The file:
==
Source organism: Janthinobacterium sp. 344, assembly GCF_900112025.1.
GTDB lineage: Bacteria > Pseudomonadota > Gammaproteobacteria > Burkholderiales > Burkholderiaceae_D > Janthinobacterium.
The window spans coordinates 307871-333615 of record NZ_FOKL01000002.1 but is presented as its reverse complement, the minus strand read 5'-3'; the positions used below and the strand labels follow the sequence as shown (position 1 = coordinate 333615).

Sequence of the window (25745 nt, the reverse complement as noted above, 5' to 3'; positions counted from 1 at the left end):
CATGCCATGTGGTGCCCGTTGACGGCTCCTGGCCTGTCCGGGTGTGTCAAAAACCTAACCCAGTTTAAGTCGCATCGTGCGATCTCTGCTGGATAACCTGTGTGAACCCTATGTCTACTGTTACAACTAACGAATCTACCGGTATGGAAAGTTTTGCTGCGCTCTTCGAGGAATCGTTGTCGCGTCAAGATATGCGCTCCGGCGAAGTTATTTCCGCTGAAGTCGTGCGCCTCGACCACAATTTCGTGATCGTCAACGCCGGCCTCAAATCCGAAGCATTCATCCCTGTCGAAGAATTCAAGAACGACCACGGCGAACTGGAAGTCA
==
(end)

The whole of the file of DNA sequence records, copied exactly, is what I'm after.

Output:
Source organism: Janthinobacterium sp. 344, assembly GCF_900112025.1.
GTDB lineage: Bacteria > Pseudomonadota > Gammaproteobacteria > Burkholderiales > Burkholderiaceae_D > Janthinobacterium.
The window spans coordinates 307871-333615 of record NZ_FOKL01000002.1 but is presented as its reverse complement, the minus strand read 5'-3'; the positions used below and the strand labels follow the sequence as shown (position 1 = coordinate 333615).

Sequence of the window (25745 nt, the reverse complement as noted above, 5' to 3'; positions counted from 1 at the left end):
CATGCCATGTGGTGCCCGTTGACGGCTCCTGGCCTGTCCGGGTGTGTCAAAAACCTAACCCAGTTTAAGTCGCATCGTGCGATCTCTGCTGGATAACCTGTGTGAACCCTATGTCTACTGTTACAACTAACGAATCTACCGGTATGGAAAGTTTTGCTGCGCTCTTCGAGGAATCGTTGTCGCGTCAAGATATGCGCTCCGGCGAAGTTATTTCCGCTGAAGTCGTGCGCCTCGACCACAATTTCGTGATCGTCAACGCCGGCCTCAAATCCGAAGCATTCATCCCTGTCGAAGAATTCAAGAACGACCACGGCGAACTGGAAGTCA